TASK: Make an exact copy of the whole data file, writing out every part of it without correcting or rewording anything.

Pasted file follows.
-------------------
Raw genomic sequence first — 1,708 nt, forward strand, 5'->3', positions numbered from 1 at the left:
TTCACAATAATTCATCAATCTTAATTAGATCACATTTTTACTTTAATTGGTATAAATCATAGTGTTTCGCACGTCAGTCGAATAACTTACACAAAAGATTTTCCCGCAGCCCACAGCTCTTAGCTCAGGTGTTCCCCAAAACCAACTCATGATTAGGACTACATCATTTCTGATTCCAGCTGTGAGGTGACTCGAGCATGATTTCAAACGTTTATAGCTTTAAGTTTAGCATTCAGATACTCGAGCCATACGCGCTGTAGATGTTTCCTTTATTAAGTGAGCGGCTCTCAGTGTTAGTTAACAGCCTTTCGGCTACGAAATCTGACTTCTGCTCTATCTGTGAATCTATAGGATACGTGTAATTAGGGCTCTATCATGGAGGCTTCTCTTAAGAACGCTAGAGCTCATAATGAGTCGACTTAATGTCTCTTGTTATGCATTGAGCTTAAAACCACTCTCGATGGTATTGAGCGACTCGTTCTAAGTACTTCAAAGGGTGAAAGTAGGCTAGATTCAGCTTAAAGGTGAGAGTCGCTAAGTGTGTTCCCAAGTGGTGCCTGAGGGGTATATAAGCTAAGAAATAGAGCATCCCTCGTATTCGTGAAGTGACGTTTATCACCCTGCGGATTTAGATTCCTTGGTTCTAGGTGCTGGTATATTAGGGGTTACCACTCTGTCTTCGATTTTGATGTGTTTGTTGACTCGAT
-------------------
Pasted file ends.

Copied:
Raw genomic sequence first — 1,708 nt, forward strand, 5'->3', positions numbered from 1 at the left:
TTCACAATAATTCATCAATCTTAATTAGATCACATTTTTACTTTAATTGGTATAAATCATAGTGTTTCGCACGTCAGTCGAATAACTTACACAAAAGATTTTCCCGCAGCCCACAGCTCTTAGCTCAGGTGTTCCCCAAAACCAACTCATGATTAGGACTACATCATTTCTGATTCCAGCTGTGAGGTGACTCGAGCATGATTTCAAACGTTTATAGCTTTAAGTTTAGCATTCAGATACTCGAGCCATACGCGCTGTAGATGTTTCCTTTATTAAGTGAGCGGCTCTCAGTGTTAGTTAACAGCCTTTCGGCTACGAAATCTGACTTCTGCTCTATCTGTGAATCTATAGGATACGTGTAATTAGGGCTCTATCATGGAGGCTTCTCTTAAGAACGCTAGAGCTCATAATGAGTCGACTTAATGTCTCTTGTTATGCATTGAGCTTAAAACCACTCTCGATGGTATTGAGCGACTCGTTCTAAGTACTTCAAAGGGTGAAAGTAGGCTAGATTCAGCTTAAAGGTGAGAGTCGCTAAGTGTGTTCCCAAGTGGTGCCTGAGGGGTATATAAGCTAAGAAATAGAGCATCCCTCGTATTCGTGAAGTGACGTTTATCACCCTGCGGATTTAGATTCCTTGGTTCTAGGTGCTGGTATATTAGGGGTTACCACTCTGTCTTCGATTTTGATGTGTTTGTTGACTCGAT